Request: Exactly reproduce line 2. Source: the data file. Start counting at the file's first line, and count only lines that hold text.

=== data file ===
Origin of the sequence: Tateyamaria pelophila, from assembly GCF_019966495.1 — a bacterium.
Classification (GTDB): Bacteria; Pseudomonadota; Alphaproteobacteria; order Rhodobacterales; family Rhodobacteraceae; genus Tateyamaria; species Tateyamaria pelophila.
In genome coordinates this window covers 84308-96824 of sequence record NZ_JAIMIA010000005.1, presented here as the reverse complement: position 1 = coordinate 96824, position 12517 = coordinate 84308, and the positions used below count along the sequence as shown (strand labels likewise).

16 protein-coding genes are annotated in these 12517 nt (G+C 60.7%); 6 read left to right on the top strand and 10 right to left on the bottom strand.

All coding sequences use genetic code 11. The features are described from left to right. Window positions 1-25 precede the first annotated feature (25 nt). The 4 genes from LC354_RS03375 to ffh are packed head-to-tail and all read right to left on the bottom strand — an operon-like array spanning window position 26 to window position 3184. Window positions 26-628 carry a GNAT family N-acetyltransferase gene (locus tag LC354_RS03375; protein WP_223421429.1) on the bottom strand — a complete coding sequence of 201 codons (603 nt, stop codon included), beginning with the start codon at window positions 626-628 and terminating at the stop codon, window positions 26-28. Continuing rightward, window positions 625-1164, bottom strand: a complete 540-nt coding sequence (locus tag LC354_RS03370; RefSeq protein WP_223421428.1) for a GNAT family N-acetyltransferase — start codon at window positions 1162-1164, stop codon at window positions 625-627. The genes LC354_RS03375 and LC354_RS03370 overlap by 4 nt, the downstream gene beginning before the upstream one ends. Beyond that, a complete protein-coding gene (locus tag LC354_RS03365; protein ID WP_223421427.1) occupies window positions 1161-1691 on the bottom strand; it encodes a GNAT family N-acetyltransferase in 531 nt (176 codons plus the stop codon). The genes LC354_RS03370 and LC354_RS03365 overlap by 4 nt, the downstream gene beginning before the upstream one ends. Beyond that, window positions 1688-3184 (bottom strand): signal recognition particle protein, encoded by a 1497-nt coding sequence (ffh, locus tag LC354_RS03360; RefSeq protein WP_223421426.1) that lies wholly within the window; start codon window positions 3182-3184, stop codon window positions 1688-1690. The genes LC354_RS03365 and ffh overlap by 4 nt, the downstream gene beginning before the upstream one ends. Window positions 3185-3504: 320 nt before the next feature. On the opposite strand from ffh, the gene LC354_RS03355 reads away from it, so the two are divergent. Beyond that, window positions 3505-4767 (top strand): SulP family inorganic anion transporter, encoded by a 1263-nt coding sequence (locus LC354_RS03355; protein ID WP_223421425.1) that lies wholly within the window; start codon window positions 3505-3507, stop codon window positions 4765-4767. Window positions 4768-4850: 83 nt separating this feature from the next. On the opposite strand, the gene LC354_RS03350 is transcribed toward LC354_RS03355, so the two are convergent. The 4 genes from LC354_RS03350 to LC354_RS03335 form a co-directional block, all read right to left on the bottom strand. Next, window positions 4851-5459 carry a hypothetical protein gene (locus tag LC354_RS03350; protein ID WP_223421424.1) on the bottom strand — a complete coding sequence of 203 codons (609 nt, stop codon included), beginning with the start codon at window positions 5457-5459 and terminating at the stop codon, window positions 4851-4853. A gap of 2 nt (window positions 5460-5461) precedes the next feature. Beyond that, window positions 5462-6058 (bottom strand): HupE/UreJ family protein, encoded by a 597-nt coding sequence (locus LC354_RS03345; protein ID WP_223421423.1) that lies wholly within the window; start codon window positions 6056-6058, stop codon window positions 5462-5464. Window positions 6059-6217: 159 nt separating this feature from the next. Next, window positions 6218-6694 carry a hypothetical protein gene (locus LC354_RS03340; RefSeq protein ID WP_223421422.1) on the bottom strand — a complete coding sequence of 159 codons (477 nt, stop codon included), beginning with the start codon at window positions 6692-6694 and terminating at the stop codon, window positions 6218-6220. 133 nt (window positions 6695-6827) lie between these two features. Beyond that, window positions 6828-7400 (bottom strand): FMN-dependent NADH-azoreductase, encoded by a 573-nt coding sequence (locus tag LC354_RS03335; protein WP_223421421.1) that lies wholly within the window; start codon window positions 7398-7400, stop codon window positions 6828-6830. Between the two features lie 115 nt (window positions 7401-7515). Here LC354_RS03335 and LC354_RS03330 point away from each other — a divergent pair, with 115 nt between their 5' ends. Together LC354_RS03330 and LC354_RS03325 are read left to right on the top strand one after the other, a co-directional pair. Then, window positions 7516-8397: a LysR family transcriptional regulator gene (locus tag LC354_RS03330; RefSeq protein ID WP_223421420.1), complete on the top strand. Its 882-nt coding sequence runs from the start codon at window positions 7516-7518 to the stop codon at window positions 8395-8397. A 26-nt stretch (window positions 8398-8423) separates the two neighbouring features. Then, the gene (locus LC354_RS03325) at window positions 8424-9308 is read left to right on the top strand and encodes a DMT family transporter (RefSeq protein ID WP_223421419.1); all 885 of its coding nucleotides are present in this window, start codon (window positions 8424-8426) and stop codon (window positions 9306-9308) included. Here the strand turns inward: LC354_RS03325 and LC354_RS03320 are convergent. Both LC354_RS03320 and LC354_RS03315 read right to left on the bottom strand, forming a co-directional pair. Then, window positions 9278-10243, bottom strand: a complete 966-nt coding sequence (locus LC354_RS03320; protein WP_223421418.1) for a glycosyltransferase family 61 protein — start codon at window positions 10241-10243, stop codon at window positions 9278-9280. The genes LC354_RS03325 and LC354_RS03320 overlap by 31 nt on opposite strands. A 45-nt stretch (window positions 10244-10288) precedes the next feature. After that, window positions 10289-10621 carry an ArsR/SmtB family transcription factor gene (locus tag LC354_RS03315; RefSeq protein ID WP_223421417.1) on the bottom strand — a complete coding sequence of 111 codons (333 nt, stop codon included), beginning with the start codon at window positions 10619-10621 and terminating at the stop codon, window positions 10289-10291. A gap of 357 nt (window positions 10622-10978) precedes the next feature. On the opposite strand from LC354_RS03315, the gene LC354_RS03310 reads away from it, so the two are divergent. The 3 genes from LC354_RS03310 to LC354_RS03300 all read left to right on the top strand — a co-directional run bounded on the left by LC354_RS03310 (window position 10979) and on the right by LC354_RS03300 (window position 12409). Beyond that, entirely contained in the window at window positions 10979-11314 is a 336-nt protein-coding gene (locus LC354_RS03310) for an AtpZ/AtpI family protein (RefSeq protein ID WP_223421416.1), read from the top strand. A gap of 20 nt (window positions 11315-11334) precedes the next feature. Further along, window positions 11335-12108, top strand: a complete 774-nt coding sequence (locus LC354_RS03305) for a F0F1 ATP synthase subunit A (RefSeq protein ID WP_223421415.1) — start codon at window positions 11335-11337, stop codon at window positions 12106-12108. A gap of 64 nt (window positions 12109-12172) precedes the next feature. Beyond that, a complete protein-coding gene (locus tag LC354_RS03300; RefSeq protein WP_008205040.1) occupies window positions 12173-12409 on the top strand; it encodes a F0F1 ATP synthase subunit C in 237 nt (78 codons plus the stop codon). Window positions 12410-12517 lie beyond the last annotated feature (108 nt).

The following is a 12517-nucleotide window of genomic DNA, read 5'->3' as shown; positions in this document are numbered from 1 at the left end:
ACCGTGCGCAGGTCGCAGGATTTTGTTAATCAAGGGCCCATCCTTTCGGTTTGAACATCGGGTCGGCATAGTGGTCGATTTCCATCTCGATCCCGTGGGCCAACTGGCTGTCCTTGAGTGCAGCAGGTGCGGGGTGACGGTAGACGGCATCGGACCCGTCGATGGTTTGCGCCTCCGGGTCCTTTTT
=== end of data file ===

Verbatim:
Classification (GTDB): Bacteria; Pseudomonadota; Alphaproteobacteria; order Rhodobacterales; family Rhodobacteraceae; genus Tateyamaria; species Tateyamaria pelophila.